“We genuinely asked Google and Facebook for ‘moonshots,’” said Jason Kint, the chief executive of Digital Content Next, an online publishing industry group. “We appreciate the work, but based on the numbers, that’s hardly even running in place.”
Google and Facebook have been in something of a no-win situation in recent months when it comes to fake news. Both companies have been grappling with a widespread backlash over how their sites may have spread rumors on a vast scale, and how little responsibility they take for any of the content that appears on their platforms. The issue came to a head after the American presidential election, when commentators accused Facebook in particular of swaying voters to President Trump through misleading and untrue news articles.
In response, both companies have tried various measures to limit fake news. Google in November said it would ban sites that spread misinformation from AdSense as a way to impair how such sites make money. That same month, Facebook updated some of its policy language, which already said it would not display ads on sites that show misleading or illegal content, to include fake news sites. Facebook has since introduced other changes, including consulting third-party news organizations like The Associated Press and ABC News about the accuracy of articles that users report as being false.
Google’s blog post on Wednesday was the first time the company explained the results of its moves against publishers that spread misinformation. The search giant said it reviewed 550 sites “suspected of misrepresenting content to users, including impersonating news organizations” in November and December. It took action against 340 of those sites and kicked nearly 200 publishers off its network permanently.
Google was careful not to say that these were fake news sites, only sites that deceive users by misrepresenting themselves or their content. This month, Media Matters noted that Google changed the language of its advertising policy, removing the words “fake news.” Google said the language change noted by Media Matters involved examples that help explain its policy but were not changes to the actual policy. Google declined to identify the sites or publishers it banned.
Before taking steps to thwart fake news publishers, Google had an existing policy that outlawed publishers of “misrepresentative content,” such as websites peddling weight-loss schemes or counterfeit goods. It expanded this policy to include sites impersonating news organizations.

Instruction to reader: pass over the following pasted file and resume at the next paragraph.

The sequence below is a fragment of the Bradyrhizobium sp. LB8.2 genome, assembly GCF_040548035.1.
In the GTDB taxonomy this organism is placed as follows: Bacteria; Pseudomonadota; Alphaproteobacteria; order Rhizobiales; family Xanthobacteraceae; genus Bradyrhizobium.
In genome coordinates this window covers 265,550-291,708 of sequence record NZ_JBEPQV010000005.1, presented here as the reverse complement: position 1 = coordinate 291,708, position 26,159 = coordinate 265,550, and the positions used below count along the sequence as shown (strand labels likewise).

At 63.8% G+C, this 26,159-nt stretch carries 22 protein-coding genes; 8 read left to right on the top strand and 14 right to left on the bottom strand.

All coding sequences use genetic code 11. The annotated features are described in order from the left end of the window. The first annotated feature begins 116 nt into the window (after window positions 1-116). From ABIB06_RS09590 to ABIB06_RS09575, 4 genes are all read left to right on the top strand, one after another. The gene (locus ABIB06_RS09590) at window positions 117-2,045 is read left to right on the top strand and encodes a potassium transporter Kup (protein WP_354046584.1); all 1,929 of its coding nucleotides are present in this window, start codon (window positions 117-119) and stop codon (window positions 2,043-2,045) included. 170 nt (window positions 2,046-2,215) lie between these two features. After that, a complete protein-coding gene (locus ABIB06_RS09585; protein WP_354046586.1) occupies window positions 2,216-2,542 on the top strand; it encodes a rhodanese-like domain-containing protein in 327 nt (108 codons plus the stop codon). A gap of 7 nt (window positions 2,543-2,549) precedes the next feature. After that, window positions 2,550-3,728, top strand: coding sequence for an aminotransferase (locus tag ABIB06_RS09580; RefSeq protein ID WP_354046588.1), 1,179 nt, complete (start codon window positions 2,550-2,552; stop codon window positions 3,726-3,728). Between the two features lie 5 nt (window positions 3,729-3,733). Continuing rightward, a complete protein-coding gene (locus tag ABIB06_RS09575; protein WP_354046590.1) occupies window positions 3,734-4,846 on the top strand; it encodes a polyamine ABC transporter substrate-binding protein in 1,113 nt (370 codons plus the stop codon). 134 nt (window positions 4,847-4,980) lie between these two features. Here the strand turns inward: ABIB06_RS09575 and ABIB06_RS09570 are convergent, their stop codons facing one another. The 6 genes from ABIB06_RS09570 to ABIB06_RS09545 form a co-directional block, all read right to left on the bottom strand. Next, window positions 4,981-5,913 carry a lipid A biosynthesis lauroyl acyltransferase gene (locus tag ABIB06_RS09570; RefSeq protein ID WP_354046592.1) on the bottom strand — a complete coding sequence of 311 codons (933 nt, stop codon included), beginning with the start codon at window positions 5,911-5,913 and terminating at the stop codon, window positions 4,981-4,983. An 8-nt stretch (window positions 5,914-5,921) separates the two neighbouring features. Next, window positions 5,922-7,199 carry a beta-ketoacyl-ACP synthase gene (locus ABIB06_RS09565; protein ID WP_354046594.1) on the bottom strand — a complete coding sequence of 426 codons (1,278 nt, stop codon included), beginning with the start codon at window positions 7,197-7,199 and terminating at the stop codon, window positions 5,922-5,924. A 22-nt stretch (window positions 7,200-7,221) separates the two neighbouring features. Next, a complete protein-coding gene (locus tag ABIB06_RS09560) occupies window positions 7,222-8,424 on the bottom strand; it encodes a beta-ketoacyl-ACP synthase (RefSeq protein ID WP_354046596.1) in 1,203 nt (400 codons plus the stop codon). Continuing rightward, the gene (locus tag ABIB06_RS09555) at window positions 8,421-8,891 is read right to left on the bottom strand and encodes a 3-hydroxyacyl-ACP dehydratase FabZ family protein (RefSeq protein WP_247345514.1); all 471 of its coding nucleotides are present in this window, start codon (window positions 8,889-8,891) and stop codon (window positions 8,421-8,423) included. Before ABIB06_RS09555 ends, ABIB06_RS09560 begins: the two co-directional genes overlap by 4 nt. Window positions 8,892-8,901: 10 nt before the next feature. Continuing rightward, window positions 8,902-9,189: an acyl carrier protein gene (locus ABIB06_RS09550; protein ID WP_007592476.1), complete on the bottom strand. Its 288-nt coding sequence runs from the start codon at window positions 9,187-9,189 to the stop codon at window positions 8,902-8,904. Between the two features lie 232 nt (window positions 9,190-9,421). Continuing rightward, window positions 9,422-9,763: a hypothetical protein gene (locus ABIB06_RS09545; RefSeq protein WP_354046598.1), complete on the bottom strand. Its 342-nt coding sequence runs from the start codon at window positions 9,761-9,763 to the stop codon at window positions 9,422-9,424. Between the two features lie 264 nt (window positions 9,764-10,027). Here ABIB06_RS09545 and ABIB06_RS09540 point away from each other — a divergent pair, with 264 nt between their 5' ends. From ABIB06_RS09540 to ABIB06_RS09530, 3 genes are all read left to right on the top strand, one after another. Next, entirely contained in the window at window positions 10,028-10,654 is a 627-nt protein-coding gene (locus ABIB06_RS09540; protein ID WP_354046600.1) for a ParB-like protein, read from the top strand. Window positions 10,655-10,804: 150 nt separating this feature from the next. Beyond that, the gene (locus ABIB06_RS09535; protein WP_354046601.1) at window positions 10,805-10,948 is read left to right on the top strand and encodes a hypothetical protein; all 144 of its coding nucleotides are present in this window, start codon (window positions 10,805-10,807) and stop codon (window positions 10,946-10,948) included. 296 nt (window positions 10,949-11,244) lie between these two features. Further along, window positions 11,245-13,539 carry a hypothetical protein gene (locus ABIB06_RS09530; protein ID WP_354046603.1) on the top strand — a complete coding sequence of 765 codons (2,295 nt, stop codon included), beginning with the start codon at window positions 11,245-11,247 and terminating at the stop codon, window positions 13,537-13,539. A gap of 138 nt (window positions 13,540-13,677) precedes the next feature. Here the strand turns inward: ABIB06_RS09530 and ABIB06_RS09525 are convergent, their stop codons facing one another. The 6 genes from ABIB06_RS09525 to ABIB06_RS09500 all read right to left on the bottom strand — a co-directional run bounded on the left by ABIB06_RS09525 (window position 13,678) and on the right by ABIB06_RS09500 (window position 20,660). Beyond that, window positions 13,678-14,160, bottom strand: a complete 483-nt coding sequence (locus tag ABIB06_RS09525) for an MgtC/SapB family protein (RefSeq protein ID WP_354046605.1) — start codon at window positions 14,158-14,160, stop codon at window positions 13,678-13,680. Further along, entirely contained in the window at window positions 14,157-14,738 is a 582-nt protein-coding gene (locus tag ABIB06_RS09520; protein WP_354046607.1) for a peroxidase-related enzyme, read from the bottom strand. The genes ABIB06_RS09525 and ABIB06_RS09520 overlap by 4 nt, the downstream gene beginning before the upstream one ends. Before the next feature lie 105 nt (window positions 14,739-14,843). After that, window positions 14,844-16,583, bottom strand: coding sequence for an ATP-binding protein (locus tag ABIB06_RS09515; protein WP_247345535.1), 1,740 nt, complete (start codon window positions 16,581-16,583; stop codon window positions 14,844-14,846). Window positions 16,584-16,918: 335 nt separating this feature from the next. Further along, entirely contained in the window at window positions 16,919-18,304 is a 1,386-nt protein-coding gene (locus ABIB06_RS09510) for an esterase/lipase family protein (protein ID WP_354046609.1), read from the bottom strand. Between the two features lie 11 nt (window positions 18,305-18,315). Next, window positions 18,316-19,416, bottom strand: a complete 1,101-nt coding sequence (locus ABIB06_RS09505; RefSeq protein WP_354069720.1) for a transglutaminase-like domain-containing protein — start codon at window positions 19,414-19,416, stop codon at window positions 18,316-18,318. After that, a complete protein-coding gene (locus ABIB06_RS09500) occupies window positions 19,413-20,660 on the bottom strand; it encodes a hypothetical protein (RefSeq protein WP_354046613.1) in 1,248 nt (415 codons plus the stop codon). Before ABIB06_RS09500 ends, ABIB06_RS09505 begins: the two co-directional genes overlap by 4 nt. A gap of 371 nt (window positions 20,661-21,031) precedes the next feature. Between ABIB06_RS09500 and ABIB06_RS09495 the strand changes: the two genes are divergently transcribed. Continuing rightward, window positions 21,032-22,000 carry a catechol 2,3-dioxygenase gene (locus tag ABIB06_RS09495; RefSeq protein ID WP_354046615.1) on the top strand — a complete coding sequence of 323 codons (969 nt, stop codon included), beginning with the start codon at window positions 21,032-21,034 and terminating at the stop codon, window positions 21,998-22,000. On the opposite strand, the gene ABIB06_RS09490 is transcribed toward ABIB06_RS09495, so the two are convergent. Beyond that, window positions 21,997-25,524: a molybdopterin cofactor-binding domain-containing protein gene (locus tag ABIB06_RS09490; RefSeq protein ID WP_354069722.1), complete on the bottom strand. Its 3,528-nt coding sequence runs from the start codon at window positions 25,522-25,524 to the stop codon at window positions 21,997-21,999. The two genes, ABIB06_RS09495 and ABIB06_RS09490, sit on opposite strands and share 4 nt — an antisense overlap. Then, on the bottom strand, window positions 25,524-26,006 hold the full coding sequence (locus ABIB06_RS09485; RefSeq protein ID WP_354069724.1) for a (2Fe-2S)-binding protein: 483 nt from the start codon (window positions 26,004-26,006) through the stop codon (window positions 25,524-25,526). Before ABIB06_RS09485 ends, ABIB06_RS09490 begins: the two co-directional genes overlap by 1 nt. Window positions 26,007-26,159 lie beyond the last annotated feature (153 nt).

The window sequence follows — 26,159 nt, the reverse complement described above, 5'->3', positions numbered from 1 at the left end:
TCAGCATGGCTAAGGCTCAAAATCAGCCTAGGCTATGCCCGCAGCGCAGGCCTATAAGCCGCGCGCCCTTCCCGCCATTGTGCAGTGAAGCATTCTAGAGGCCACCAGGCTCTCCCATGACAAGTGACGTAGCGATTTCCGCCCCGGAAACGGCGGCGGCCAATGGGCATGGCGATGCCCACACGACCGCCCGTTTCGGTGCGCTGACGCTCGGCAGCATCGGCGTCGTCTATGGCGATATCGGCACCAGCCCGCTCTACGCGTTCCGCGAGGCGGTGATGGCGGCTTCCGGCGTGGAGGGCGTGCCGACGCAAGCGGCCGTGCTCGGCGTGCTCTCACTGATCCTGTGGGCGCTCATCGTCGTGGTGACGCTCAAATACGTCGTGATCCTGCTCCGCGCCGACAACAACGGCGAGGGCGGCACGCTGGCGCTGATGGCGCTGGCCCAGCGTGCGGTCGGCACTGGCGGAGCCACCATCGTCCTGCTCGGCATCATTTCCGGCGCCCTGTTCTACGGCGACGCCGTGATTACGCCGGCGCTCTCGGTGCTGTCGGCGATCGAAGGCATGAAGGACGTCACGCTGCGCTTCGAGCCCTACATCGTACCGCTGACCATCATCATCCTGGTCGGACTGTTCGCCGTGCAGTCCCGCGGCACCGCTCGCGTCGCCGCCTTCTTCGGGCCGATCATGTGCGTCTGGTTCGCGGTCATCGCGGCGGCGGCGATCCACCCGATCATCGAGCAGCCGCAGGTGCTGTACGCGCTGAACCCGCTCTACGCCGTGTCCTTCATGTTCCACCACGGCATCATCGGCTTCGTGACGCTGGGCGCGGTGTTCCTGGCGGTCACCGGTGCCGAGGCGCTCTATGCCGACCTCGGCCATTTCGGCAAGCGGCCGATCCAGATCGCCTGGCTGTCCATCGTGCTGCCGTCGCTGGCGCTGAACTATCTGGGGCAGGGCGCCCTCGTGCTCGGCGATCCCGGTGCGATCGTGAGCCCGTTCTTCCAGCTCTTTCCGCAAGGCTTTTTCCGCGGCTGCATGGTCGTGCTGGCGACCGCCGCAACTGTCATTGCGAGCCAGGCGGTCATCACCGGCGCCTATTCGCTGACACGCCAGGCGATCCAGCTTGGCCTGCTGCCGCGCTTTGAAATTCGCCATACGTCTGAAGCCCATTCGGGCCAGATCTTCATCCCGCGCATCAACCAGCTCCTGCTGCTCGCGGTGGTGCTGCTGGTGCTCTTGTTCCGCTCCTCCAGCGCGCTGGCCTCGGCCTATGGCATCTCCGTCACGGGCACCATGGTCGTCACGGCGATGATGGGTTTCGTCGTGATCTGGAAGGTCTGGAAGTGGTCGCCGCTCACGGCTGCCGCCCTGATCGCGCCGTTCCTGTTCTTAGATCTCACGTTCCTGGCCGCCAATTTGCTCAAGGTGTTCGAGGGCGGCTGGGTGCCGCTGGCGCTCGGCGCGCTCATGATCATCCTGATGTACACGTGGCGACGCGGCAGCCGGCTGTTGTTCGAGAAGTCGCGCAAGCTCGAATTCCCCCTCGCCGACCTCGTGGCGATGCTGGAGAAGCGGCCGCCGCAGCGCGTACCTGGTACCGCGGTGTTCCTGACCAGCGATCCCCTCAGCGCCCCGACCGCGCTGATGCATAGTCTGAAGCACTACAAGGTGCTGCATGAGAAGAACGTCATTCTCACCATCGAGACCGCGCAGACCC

Google was pulled into the fake news debate when Mediaite reported that, in the days after the election, the top result on a Google search for “final election vote count 2016” was a link to an article that incorrectly stated that Mr. Trump, who won the Electoral College, was ahead of his Democratic challenger, Hillary Clinton, in the popular vote.
Google said that its search algorithms fell short but that the company would continue to work to improve its results.
The AdSense system is a major revenue driver for independent web publishers who rely on the network to deliver display advertising on their sites. The publishers are paid when a reader views or clicks on those ads, with a portion of the proceeds going to Google. AdSense is one of the largest advertising networks on the web with nearly two million publishers using the system.
Facebook did not immediately respond to a request for comment on the number of sites it has banned since November.
Trending Topics is a feature on the social network that tells people what popular topics are being discussed on the site. Apart from more transparency around headlines, the changes to the feature on Wednesday included identifying popular topics through the number of publishers posting articles on Facebook about a piece of news, rather than engagement around a single article.
“Today’s update may also help prevent hoaxes and fake news from appearing in Trending because the updated system identifies groups of articles shared on Facebook instead of relying solely on mentions of a topic,” the company said in a blog post.
Still, industry watchers remain skeptical about the efficacy of these moves.
“Nothing drives clicks better than when the headline is exactly what people want to hear or believe,” Ian Schafer, the chief executive and founder of Deep Focus, a digital advertising agency, referring specifically to Google. Mr. Schafer said that without significant changes to the economics and technology of online ads, banning individual sites would not produce change in the long run.
An earlier version of this article misspelled the surname of the chief executive and founder of Deep Focus. He is Ian Schafer, not Schaefer.